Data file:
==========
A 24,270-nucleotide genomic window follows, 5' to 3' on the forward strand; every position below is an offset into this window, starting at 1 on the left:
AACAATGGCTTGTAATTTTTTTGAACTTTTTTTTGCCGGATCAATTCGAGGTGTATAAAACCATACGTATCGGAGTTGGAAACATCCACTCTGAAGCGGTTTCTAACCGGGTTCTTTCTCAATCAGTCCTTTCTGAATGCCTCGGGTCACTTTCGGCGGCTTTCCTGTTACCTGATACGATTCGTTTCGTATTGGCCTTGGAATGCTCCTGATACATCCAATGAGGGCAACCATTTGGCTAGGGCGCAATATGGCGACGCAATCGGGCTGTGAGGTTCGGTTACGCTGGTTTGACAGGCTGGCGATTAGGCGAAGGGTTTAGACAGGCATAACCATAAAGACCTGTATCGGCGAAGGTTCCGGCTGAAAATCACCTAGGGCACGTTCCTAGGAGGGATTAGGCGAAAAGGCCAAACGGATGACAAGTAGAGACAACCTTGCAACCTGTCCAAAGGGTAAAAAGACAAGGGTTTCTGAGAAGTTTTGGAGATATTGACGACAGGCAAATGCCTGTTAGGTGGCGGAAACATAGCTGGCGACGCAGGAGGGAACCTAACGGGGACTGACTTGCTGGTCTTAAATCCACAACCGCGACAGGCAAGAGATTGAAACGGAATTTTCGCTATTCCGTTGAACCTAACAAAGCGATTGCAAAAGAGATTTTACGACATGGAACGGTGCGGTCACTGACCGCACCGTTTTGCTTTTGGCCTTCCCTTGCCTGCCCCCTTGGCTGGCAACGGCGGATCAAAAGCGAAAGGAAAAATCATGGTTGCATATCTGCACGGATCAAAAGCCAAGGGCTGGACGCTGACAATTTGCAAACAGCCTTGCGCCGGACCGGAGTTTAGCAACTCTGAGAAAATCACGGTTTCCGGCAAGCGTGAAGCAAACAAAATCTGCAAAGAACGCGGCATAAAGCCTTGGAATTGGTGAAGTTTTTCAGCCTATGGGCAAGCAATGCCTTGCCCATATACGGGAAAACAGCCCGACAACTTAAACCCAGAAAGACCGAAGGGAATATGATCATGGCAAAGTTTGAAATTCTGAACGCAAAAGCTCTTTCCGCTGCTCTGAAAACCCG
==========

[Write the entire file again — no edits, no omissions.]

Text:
A 24,270-nucleotide genomic window follows, 5' to 3' on the forward strand; every position below is an offset into this window, starting at 1 on the left:
AACAATGGCTTGTAATTTTTTTGAACTTTTTTTTGCCGGATCAATTCGAGGTGTATAAAACCATACGTATCGGAGTTGGAAACATCCACTCTGAAGCGGTTTCTAACCGGGTTCTTTCTCAATCAGTCCTTTCTGAATGCCTCGGGTCACTTTCGGCGGCTTTCCTGTTACCTGATACGATTCGTTTCGTATTGGCCTTGGAATGCTCCTGATACATCCAATGAGGGCAACCATTTGGCTAGGGCGCAATATGGCGACGCAATCGGGCTGTGAGGTTCGGTTACGCTGGTTTGACAGGCTGGCGATTAGGCGAAGGGTTTAGACAGGCATAACCATAAAGACCTGTATCGGCGAAGGTTCCGGCTGAAAATCACCTAGGGCACGTTCCTAGGAGGGATTAGGCGAAAAGGCCAAACGGATGACAAGTAGAGACAACCTTGCAACCTGTCCAAAGGGTAAAAAGACAAGGGTTTCTGAGAAGTTTTGGAGATATTGACGACAGGCAAATGCCTGTTAGGTGGCGGAAACATAGCTGGCGACGCAGGAGGGAACCTAACGGGGACTGACTTGCTGGTCTTAAATCCACAACCGCGACAGGCAAGAGATTGAAACGGAATTTTCGCTATTCCGTTGAACCTAACAAAGCGATTGCAAAAGAGATTTTACGACATGGAACGGTGCGGTCACTGACCGCACCGTTTTGCTTTTGGCCTTCCCTTGCCTGCCCCCTTGGCTGGCAACGGCGGATCAAAAGCGAAAGGAAAAATCATGGTTGCATATCTGCACGGATCAAAAGCCAAGGGCTGGACGCTGACAATTTGCAAACAGCCTTGCGCCGGACCGGAGTTTAGCAACTCTGAGAAAATCACGGTTTCCGGCAAGCGTGAAGCAAACAAAATCTGCAAAGAACGCGGCATAAAGCCTTGGAATTGGTGAAGTTTTTCAGCCTATGGGCAAGCAATGCCTTGCCCATATACGGGAAAACAGCCCGACAACTTAAACCCAGAAAGACCGAAGGGAATATGATCATGGCAAAGTTTGAAATTCTGAACGCAAAAGCTCTTTCCGCTGCTCTGAAAACCCG